Linear Build Quadratic EXP

So, you're sick and tired of all these goddamn D&D clones. You decide want to make your own game system.

And, you know what else, this whole system of class and multiclassing, that's bullshit! Why shouldn't players be allowed to make whatever they want, without restrictions from the game system? All this inorganic advancement shit is just pure powergamer-pandering!

It's a lot of work, but you go through with it. You nut up and build a game system that, at the very least, causes players to advance however they like by spending resources earned during play (like, you know, some kind of points gained by experience) to improve their characters, rather than locking them into set advancement paths. Good for you! That's actually a shitload harder to do from a game-design perspective than just building a bunch of advancement tables.

Then, you've got to price-out everything the players can "buy" with their points. And, usually, to keep people from just trying to do fucking everything at once, you probably made higher ranks of stuff proportionally more expensive. For instance, if it takes one point to learn a skill, you might need to spend two, then four, etc. to get better at it. Again, that's also fine.

But... now you've got to design character creation, and you might be in trouble.

See, now you're in a "damned if you do, damned if you don't" situation. Either you hand a potential-newb player a huge pile of "points" so that they can buy the stuff they want to make their character tick, and having to do that much math can turn them off... or you take a lazy shortcut and potentially wreck your game by using a different exchange rate for the points players use to build their characters. Usually by, say, letting them raise a stat or skill at a 1:1 rate for build points. It's quick, it's intuitive, it's a lot easier to do than working with a nasty, quadratic pile of XP.

And it opens a whole new can of worms.

Here's the problem with build points: like any lazy shortcut, they create long-term problems and drag in the old " Ivory Tower" newb traps. They heavily reward min-maxing, getting the stuff you want to excel at as high as you possibly can right off the bat, because it's significantly easier to, for example, raise a bunch of stats you left as low as you could get away with up to a point where they're no longer actively inconveniencing your character than it is to leave one of your "core" stats a single point below the maximum and try to raise it later.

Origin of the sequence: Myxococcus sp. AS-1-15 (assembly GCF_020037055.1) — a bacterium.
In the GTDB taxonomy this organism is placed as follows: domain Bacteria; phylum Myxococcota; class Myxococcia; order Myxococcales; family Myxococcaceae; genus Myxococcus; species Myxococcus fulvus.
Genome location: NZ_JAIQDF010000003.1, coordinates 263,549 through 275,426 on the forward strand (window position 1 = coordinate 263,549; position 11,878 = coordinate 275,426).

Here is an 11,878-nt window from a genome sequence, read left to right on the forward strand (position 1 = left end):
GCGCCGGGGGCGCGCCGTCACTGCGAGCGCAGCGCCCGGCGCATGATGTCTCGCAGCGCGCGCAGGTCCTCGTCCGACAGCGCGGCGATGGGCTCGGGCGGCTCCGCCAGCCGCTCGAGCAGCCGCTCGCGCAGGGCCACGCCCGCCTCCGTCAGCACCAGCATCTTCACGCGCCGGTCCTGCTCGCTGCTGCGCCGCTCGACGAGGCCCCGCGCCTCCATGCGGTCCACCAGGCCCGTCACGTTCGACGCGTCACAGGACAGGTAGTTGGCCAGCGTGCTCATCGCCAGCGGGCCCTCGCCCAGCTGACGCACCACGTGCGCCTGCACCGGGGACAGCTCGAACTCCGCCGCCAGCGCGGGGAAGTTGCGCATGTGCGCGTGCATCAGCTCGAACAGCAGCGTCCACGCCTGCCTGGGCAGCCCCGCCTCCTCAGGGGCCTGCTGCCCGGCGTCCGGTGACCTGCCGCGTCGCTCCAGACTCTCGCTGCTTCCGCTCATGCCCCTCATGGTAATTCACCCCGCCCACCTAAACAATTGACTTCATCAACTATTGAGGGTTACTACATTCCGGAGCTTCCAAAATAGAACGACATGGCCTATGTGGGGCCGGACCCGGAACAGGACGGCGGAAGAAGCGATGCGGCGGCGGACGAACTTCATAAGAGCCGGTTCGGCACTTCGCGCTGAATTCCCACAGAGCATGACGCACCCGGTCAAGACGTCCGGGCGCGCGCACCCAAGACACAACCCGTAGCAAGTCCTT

In the worst cases, that experience deficit can really add up, essentially leaving one character as a guardsman and one as a space marine, despite both theoretically having the same amount of experience points, entirely due to the order in which they bought shit.

Worse, lots of "build points" systems let you invest them in material goods, like money or items, that can be used-up, expended, destroyed, or stolen during the course of the game. And then you're out even more experience points.

What's the moral of this story? (Aside from " houserule this shit"?) Well, bluntly, either come up with less-ridiculous long-term XP costs, or unify out your character-creation and -advancement systems, in the unlikely event you're making a game. Or you're just going to punish new players for the crime of inexperience, while actively rewarding the powergamers you got fed up with in the first place.

ExamplesEdit

  • White Wolf - All of their games have this problem to one extent or another, but Exalted 2E was easily the worst, due to its epic scale and byzantine rules. Basically, if you didn't have Dexterity 5, Willpower 10, and two Virtues at 5 at character creation, you were probably fucked without lube long-term if even a single member of the party did too, or the Storyteller would start having to struggle to present problems that left you relevant compared to your better-prepared friend. Third edition conspicuously refused to fix the problem, with one of the devs infamously declaring, and this is a direct quote, "We have a policy not to give people bad rules just because they think they want them." Holy shit.
  • Shadowrun - Every edition but Fourth used a "priorities" system that was, arguably, an even worse version of this problem, and 4e, while it had a few handrails in place to stop this kinda thing, still held onto the BP system. Fifth edition, being a warts-and-all grognard edition, naturally brought back priorities instead, erasing even the mild progress this represented. Or not entirely, since they propose an alternative 'Karmagen' system that basically gives a pile of XP to upgrade your character with. Incoherent pricing of race/abilities/... sadly turn it into another problem altogether rather than fixing chargen.
  • GURPS - ...Okay, admittedly, for all of the messiness and artificial complexity of GURPS, it does just give you a pile of XP at character creation rather than parceling out into BP and other stuff.
  • Fantasy Flight Games' Star Wars - It does have the problem, but it deals with it in a somewhat creative way: once your core attributes are "set" at character creation, they are set, with only a handful of expensive and limited items and a couple powers at the very bottom of your class's power tree able to increase them. And the game deliberately tells you to raise them as high as you can. It's not a perfect system, but it helps.
  • 7th Sea - ...Well, the drama die system has more problems than just this, but for the most part, it's remarkably stable at build. All five stats are important in combat, so it's hard to just pick one you don't give a shit about and leave it low, and the build costs, while about half of the cost of spending XP, are otherwise paid at about the same rate. The one exception, advanced knacks, are deliberately pricier at character creation and cheaper afterward, removing the issue altogether.